The panchayat is to help in the day-to-day administration of the village and the co-operative is to manage its economic affairs. The responsibilities of administration should not be only in the hands of big officials but should be divided among our 400 million people. We should bring the people together to act in co-operation and in consultation with each other.
    From speech in Hindi at Nagaur in Rajasthan on the occasion of the inauguration of Panchayati Raj in the State, 2 October 1959
  • Unity
    In India, the first essential is the maintenance of the unity of the country, not merely a political unity but a unity of the mind and the heart, which precludes the narrow urges that make for disunity and which breaks down the barriers raised in the name of religion or those between State and State or, for that matter, any other barrier. Our economy and social structure have outlived their day and it has become a matter of urgent necessity for us to refashion them so that they may promote the happiness of all our people in things material and spiritual. We have to aim deliberately at a social philosophy which seeks a fundamental transformation of this structure, at a society which is not dominated by the urge for private profit and by individual greed and in which there is fair distribution of political and economic power. We must aim at a classless society, based on co-operative effort, with opportunities for all. To realize this we have to pursue peaceful methods in a democratic way.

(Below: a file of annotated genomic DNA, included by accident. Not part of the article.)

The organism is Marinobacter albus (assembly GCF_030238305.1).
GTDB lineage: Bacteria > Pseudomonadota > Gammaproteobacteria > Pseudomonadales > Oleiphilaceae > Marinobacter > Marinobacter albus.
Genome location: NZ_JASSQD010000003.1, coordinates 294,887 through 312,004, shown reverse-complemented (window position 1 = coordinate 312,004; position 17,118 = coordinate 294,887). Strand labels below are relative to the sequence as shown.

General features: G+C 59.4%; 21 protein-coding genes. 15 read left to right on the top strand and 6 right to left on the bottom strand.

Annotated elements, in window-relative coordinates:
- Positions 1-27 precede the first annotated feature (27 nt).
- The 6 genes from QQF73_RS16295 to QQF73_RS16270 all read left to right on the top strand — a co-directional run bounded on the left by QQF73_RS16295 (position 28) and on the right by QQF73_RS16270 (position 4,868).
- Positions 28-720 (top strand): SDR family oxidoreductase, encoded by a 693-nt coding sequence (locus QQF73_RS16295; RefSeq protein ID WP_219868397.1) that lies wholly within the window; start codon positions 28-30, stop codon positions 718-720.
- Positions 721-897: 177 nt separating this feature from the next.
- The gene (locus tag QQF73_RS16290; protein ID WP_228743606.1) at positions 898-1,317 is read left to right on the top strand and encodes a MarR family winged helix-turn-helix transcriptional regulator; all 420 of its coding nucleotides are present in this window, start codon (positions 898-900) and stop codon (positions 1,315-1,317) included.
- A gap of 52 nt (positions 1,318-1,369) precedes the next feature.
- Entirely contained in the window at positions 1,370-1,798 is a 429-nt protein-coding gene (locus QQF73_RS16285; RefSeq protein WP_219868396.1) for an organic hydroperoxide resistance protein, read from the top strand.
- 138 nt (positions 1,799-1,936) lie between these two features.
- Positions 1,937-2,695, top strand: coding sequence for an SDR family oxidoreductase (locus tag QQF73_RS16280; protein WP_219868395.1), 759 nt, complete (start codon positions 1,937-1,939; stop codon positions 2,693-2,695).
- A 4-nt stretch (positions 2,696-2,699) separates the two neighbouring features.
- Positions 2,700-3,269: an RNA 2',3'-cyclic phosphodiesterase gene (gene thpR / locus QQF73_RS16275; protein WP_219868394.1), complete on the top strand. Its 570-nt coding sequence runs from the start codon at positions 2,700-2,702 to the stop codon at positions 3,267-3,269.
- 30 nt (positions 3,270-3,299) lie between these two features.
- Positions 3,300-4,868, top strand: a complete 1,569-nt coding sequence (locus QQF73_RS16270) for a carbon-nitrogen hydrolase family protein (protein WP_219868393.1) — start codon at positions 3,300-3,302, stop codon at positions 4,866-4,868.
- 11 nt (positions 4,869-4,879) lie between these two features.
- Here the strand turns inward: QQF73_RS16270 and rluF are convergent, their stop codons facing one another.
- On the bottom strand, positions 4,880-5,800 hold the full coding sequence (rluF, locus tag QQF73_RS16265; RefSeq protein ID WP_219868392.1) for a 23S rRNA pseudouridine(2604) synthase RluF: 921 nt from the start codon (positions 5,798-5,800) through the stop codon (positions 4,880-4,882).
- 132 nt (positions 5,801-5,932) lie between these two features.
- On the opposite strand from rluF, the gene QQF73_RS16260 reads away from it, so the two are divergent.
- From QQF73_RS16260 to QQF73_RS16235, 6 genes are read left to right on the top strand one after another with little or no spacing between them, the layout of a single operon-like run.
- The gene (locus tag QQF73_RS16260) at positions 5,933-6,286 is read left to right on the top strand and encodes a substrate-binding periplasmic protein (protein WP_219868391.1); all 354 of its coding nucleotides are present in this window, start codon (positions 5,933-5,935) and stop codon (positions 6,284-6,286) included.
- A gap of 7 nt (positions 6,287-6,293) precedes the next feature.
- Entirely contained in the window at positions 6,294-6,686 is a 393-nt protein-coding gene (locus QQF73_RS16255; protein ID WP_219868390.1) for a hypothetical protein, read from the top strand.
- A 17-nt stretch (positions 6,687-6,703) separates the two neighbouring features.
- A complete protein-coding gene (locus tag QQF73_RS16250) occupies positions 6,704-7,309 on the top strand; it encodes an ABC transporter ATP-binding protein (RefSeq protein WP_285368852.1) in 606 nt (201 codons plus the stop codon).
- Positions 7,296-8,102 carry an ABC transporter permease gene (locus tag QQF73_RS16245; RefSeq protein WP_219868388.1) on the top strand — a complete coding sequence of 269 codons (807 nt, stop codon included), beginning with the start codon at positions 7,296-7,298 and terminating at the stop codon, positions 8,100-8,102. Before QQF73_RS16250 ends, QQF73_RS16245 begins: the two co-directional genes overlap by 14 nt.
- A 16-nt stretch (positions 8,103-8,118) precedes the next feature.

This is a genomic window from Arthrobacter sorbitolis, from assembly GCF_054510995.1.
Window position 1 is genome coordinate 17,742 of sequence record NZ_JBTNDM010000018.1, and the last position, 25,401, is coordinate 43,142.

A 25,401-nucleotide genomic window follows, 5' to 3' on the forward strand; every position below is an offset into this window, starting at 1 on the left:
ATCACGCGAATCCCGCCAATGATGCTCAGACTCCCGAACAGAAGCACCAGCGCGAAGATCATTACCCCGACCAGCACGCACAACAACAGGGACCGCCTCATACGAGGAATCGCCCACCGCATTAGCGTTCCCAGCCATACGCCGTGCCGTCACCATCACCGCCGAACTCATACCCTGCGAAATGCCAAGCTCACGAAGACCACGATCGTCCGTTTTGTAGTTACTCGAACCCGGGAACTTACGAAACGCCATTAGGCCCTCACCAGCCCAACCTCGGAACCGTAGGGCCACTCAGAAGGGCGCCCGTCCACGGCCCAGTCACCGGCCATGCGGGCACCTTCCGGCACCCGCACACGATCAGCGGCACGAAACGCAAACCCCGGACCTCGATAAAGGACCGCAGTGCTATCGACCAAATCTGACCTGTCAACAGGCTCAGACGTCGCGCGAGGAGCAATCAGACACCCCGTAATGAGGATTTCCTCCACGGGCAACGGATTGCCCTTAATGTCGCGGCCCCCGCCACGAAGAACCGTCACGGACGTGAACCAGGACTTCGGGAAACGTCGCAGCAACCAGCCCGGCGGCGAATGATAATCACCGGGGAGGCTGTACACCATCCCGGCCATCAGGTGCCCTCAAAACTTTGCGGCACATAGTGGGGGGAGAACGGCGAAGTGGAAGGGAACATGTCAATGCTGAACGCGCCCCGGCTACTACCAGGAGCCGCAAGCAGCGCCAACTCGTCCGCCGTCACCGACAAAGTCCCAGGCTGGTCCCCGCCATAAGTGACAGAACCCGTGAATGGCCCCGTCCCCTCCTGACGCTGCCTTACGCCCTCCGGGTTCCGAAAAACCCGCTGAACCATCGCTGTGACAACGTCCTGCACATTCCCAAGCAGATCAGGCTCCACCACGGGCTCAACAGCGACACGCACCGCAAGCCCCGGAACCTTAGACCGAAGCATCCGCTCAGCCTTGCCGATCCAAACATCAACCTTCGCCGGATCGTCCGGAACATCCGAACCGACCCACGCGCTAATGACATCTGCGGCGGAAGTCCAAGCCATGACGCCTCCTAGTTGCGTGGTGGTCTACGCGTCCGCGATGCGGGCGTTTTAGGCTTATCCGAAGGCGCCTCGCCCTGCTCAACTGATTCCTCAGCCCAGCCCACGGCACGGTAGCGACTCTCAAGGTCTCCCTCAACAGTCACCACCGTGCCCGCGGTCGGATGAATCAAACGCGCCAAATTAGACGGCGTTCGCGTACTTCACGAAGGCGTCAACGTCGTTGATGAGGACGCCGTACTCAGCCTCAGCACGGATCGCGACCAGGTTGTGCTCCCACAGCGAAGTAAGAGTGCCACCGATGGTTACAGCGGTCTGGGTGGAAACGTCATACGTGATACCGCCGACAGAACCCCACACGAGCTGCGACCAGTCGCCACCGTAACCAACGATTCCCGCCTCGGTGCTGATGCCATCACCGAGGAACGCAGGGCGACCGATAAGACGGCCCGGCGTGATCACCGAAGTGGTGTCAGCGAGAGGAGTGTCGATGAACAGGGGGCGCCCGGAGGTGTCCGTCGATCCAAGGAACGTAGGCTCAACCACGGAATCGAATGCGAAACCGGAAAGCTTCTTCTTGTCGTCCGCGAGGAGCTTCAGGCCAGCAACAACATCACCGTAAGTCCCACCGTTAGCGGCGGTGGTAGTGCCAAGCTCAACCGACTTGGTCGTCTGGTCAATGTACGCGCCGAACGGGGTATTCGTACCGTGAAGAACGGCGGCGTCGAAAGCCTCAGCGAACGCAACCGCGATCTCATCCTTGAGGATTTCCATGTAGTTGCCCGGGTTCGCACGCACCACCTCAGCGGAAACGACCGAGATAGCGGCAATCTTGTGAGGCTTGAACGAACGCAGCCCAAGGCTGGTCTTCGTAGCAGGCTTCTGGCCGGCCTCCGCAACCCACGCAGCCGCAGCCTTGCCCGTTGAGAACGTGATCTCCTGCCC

Broadcast from All India Radio, Delhi, Delhi, 31 December 1952
    As civilization advances and society becomes more and more complex, the element of co-operative endeavor becomes more important. If that element of co-operation is lacking, then all the training that we have is useless because it is frittered away in some measure of conflict.
    The only alternative to coexistence is co-destruction.
    Fine buildings, fine pictures and books and everything that is beautiful are certainly signs of civilization. But an even better sign is a fine man who is unselfish and works with others for the good of all. To work together is better than to work singly, and to work together for the common good is best of all.
    We are passing through a period of economic difficulty and it is necessary that all of us, whatever our station or degree, should share according to our capacity the burden of the day…The very knowledge that we are doing our bit along with innumerable others brings with it a community of feeling and a sense of satisfaction. It produces a bond among a people in a common endeavour and produces that strength in a nation before which all obstacles fade away.